• Failed jatropha project scrapped

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    A subsidiary of the Philippine National Oil Corp. admitted on Friday that its jatropha project is a failure.

    The Alternative Fuels Corp. (AFC) said it has passed a board resolution “to wind down the jatropha project.”

    In the 2011 report of AFC which was only released on July 2, the subsidiary stated it issued Board Resolution No. 1981, series of 2011 since there is a need to conserve the remaining funds of the company.

    “The project being resource-and-capital intensive, no additional fund releases were provided to the partner growers,” the AFC told the Commission on Audit (COA), when state auditors noted that AFC wrote off P204.06 million from the jatropha plantation account.

    Once touted as a promising energy-saving project of the government, the jatropha seemed to prove otherwise as can be gleaned from the reply of the AFC to state auditors.

    “It is deemed expected that the jatropha plantations of the partner growers were no longer maintained; hence, the plants did not survive and no seeds were produced,” the report read.

    Jatropha seeds were pushed as sources of biodiesel, even reported to be sustainable, as these do not reportedly compete with food and other agricultural produce.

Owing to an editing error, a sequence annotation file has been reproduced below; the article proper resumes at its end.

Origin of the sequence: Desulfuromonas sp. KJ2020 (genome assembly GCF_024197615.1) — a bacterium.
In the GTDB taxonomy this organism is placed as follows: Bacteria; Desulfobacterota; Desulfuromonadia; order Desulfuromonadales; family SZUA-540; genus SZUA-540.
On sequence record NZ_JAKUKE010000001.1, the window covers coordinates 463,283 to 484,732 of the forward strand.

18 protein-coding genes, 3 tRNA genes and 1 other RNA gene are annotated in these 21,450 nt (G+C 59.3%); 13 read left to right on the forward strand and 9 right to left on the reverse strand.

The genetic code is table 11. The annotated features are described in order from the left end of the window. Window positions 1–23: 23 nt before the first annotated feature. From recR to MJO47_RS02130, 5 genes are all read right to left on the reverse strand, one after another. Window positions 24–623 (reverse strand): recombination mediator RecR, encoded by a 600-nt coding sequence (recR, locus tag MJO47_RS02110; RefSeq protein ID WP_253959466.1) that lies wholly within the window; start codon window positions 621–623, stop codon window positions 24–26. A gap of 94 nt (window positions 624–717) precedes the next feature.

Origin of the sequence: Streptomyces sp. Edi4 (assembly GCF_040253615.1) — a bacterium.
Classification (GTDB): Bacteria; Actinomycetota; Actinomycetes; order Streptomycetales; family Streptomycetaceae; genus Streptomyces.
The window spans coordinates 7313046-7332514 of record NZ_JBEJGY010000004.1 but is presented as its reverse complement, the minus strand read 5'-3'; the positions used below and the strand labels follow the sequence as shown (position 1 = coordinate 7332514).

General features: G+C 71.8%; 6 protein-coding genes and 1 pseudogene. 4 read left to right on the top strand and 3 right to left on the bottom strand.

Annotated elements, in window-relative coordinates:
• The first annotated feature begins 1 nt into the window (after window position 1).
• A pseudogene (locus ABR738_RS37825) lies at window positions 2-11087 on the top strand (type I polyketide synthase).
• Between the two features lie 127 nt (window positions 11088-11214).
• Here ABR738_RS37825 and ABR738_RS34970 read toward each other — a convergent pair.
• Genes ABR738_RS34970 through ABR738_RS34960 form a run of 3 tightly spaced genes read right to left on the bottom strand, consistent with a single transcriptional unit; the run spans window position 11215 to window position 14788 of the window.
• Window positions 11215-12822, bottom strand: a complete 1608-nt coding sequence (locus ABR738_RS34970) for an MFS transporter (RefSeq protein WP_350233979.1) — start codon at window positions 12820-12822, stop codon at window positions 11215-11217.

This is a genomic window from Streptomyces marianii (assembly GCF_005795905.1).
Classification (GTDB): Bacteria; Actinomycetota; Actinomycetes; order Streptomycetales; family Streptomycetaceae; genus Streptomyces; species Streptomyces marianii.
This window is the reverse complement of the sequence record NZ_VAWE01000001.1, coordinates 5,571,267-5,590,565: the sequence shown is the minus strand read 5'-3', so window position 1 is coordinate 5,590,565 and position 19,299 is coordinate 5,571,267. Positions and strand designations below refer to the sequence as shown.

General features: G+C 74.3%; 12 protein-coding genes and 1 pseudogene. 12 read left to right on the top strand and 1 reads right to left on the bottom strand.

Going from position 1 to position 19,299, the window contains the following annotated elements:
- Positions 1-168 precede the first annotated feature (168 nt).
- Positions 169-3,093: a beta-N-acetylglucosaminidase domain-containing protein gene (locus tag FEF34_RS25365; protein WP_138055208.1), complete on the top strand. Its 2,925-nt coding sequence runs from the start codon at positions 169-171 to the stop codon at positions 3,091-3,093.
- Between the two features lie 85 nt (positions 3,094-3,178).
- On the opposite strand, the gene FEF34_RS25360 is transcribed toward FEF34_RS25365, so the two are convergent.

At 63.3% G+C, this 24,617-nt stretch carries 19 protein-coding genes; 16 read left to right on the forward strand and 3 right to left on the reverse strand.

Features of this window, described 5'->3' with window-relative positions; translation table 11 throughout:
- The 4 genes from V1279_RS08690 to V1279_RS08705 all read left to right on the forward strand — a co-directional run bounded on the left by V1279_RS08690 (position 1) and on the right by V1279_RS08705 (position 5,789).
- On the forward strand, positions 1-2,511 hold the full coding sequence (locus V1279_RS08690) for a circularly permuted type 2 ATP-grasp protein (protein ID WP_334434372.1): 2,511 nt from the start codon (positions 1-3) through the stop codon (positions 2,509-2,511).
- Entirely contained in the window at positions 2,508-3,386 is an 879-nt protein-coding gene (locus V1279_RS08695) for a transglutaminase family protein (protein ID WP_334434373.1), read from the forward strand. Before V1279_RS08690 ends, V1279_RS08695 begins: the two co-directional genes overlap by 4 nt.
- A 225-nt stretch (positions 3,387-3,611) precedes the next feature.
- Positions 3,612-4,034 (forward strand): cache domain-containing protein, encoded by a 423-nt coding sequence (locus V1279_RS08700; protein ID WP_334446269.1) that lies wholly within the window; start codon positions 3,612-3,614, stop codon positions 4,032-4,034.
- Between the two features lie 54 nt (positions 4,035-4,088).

COA said that total releases to the partner growers of the plant amounted to P414.48 million.

    However, P240.06 million was written off after the board of directors issued the resolution that closed jatropha plantation operations in January 2011.

    “The termination of operations was implemented without first making an assessment of the amount of recovery from the fund releases,” auditors said of AFC’s write-off of the multi-million peso cash transfer.

    AFC officials clarified they did not write off the P240.06 million but only recognized an allowance for impairment.

    They added that P414.486 million was “not the actual amount released for the jatropha plantation.”

    Nevertheless, they told auditors that they will make the “necessary reclassification.”

    The COA stood by its observation. “We maintained our observation that the company had written off the portion of P240.06 million from the jatropha plantation,” adding that P200.02 million was also written off from the Allowance for Impairment Losses account.

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